Billy Donovan details Lonzo Ball's latest rehab progress


Lonzo Ball's rehab is progressing. Slowly, yes. But it is progressing.

In addition to Ball himself recently detailing tangible steps made in his recovery from September's latest left knee surgery, Chicago Bulls head coach Billy Donovan provided an update in a pregame media session with reporters ahead of Friday's game against the Pistons.

And unlike most updates on Ball, there were real nuggets to chew on.

"(He is) regularly on the court shooting, which has been good," Donovan said of Ball. "Actually jumping a little bit while shooting. He's been doing some light jogging and I think working through some of that stuff.

"(Since) we last talked, it is progressing, it's just really slow. But there has definitely been some improvements and he's actually doing more physically than the last time we spoke."

The last time Donovan provided a substantive update on Ball was on Nov. 30, when he, like Friday, noted the process has been "really slow" and added Ball was "not even close" to being cleared for contact.

Friday's update does not advance the timeline significantly. As of Ball's last public comments on Dec. 21, he is still experiencing pain in his surgically repaired knee. And as refreshing as it to hear that he is shooting, jumping and jogging (especially because the latter two are new developments), he still has yet to clear the biggest hurdles: Sprinting, cutting and facing contact without pain.

That is where Ball's rehab stalled in the spring, stretching an initial six-to-eight week recovery timeline from surgery to address a meniscus tear in late January into the offseason. After a summer of unsuccessful rehab, which culminated in a sobering media session in which he told reporters he felt inexplicable pain in his knee even while walking up stairs, another operation followed just before the start of training camp.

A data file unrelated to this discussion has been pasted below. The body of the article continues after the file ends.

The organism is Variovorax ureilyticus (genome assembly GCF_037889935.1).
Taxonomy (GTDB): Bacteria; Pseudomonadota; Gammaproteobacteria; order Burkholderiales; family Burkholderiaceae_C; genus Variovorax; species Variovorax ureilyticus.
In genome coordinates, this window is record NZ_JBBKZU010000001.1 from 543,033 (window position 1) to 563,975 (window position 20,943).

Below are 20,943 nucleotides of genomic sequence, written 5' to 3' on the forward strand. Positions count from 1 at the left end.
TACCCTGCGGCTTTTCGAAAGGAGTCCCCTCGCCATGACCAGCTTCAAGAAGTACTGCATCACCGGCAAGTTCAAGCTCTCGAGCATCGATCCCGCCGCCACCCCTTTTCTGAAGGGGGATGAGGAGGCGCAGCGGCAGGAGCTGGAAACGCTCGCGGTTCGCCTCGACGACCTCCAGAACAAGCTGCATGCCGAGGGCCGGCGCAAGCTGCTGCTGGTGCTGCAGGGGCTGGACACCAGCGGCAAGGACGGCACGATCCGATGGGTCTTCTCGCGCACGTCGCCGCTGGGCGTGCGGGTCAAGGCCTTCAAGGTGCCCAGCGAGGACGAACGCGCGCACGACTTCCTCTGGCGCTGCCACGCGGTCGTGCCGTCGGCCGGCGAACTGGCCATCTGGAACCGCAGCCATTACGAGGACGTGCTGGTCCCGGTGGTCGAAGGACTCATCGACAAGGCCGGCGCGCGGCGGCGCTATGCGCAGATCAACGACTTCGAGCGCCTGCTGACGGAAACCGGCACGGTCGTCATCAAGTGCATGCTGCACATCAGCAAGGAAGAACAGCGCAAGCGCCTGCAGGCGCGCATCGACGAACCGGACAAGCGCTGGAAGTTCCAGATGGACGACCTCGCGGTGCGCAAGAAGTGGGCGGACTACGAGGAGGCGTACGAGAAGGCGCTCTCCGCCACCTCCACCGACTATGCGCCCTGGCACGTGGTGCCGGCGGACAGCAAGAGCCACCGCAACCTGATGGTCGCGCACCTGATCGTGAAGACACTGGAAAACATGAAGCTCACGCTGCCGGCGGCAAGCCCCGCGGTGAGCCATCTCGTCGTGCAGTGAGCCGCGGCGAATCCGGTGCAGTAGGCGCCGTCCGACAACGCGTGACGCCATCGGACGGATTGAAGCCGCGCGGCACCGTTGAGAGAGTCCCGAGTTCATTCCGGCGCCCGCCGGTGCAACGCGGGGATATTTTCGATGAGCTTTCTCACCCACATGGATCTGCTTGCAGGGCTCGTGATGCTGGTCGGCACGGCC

What's more, Jan. 14, 2023 will mark the one-year anniversary of the last game Ball played. Even if or when he crosses grander thresholds in his rehab, carefully ramping him up to game conditioning and rhythm will be arduous. As could his assimilation process to live action after such a long time away.

The Bulls, of course, are holding out hope that those boxes will be checked before the end of this season. But Donovan was also asked if, in the event that they are not, he is comfortable with the team's current in-house options to man point guard responsibilities, which Ball did so effectively at both ends of the court during the Bulls' torrid start to the 2021-22 season.

"I feel like there's enough there that we can manage that position with what we have," Donovan said, referencing Ayo Dosunmu, Coby White and Alex Caruso. "I feel comfortable that, whoever's back there can orchestrate and organize us."

To this point, the Bulls' internal committee has been serviceable at managing the many responsibilities that come with the point guard position, underwhelming at worst — particularly in relation to management's expectation of playoff success. So time will tell if Donovan's assessment is a coach backing his players or a reflection of the front office's thinking.

But one thing is clear: Returning a healthy Ball is the team's first choice — and has been since they aggressively pursued him at the 2021 trade deadline before eventually landing him in free agency months later. In the 35 games he played, Ball made good on their faith by impacting winning with his shooting, transition playmaking and defensive versatility.

He simply must find a way back to the court to showcase it.

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